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  #384  
Old 05-29-2011, 09:26 PM
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I don't think Minnie ever took any responsibility for the lack of a close relationship between her and Alix. Society followed Minnie's lead and if she kept a distance from Alix, then so did society. Of course, if Alix had been smarter, she could have gotten around Minnie somehow but her pride and perhaps crippling anxiety kept Alix on the frine of society, with no protectors and no defenders.

I wish I could remember exactly where I read this but I recall a passage in a book which said that Minnie's mother, the Queen of Denmark, implored Minnie to have a warmer relationship with Alix because the Queen had a bad relationship with her own daughter-in-law and knew first hand how destructive and harmful that was. But it appears that Minnie did not listen to her own mother.
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  #385  
Old 05-30-2011, 04:47 AM
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Minnie's unfortunate sister-in-law, who didn't have a good relationship with her mother-in-law, must have been Louise of Sweden, who eventually became queen of Denmark. Yes, poor Louise never was all that popular with her in-laws, only her money was.

It's also interesting to note, that Minnie was able to escape the revolution, but her son and his family weren't. How did that happen? Was it only because she was more popular than her son and (especially) her daughter-in-law were?
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  #386  
Old 05-30-2011, 07:52 PM
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Marie was undoubtedly more popular than her son and daughter-in-law but I am not sure that alone insured her safety. Most likely it was geography -- after meeting with Nicholas when he abdicated, I believe Minnie went to Kiev and then from there travelled south to the Crimea. She was placed under a sort of house arrest but was left pretty much alone. However, when things turned really bad for the royalty and aristocracy of Russia, Minnie was at last persuaded by her sister, Queen Alexandra of England, to flee Russia on HMS Marlborough.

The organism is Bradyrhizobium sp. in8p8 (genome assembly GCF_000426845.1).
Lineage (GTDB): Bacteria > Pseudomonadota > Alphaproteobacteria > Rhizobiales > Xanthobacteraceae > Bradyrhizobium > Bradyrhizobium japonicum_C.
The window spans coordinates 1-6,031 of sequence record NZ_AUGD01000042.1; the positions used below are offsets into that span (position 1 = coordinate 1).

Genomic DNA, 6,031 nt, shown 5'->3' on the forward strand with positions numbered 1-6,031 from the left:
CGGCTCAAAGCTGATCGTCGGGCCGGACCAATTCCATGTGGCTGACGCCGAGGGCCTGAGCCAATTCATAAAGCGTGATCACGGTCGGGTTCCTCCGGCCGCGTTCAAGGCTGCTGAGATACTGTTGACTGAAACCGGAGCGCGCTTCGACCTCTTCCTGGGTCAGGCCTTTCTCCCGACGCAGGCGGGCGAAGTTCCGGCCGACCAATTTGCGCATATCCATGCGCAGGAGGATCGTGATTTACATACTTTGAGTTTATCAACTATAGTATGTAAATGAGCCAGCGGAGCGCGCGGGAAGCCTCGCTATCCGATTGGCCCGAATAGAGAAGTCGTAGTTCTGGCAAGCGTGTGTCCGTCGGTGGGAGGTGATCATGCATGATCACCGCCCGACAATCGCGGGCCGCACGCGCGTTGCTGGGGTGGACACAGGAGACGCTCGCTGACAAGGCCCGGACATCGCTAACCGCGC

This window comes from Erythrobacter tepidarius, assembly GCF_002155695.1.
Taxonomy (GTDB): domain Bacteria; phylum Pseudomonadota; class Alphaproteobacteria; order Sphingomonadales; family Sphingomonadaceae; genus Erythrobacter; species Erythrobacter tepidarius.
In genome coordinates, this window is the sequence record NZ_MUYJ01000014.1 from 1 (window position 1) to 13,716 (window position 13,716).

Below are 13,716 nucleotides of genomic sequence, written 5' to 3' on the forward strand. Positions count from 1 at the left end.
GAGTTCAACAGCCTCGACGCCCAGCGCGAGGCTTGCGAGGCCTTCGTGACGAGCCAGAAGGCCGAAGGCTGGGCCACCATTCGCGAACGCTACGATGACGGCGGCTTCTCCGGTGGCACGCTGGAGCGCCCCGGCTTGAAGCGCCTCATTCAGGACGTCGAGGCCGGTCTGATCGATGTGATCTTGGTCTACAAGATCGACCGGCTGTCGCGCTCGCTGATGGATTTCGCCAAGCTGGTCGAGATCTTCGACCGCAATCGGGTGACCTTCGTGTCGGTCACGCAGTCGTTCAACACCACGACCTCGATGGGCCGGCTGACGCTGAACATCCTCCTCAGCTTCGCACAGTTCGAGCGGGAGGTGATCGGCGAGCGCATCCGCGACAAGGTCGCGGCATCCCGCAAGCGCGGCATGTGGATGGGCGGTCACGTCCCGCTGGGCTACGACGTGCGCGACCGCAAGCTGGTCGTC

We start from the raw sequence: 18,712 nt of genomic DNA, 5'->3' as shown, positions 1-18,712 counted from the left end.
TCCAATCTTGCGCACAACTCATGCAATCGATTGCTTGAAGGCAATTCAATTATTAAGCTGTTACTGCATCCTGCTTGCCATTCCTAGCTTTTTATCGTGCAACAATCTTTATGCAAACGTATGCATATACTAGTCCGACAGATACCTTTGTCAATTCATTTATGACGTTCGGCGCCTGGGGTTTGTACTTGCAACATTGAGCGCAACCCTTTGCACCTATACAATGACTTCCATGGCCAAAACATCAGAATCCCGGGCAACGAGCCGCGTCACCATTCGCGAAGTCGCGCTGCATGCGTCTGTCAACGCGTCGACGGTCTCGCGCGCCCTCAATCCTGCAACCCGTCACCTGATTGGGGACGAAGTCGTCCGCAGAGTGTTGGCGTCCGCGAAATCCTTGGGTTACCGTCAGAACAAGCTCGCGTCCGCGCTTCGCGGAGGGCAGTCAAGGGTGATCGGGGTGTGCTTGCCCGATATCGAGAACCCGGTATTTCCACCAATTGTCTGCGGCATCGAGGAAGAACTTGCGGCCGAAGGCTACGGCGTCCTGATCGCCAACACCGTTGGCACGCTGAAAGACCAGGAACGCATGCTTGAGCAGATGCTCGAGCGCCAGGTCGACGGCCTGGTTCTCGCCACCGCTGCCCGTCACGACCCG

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  #387  
Old 06-02-2011, 03:12 PM
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I think Alix was also unpopular due to her association with 'Father' Gregoriy Rasputin. Those of us who are familiar with the history of the last Imperial Family of Russia know that his presence at court was tolerated (and I use that term very loosely) because of Aleksey's illness. Alix was convinced that GR was helping her child, and refused to see reason when advised to get rid of him. Now, the public was not aware of the situation with the heir, and therefore didn't understand why someone like Rasputin, who lived a rather debauched life, would be welcomed at the Imperial Court. Hence, the rumors started and the idea that the Empress was having an affair with this man was taken as fact. I remember reading in Greg King's biography of Alix that Nicky didn't really push the Rasputin issue because he felt it would be better to 'have one Father Gregory than ten fits of hysterics a day'.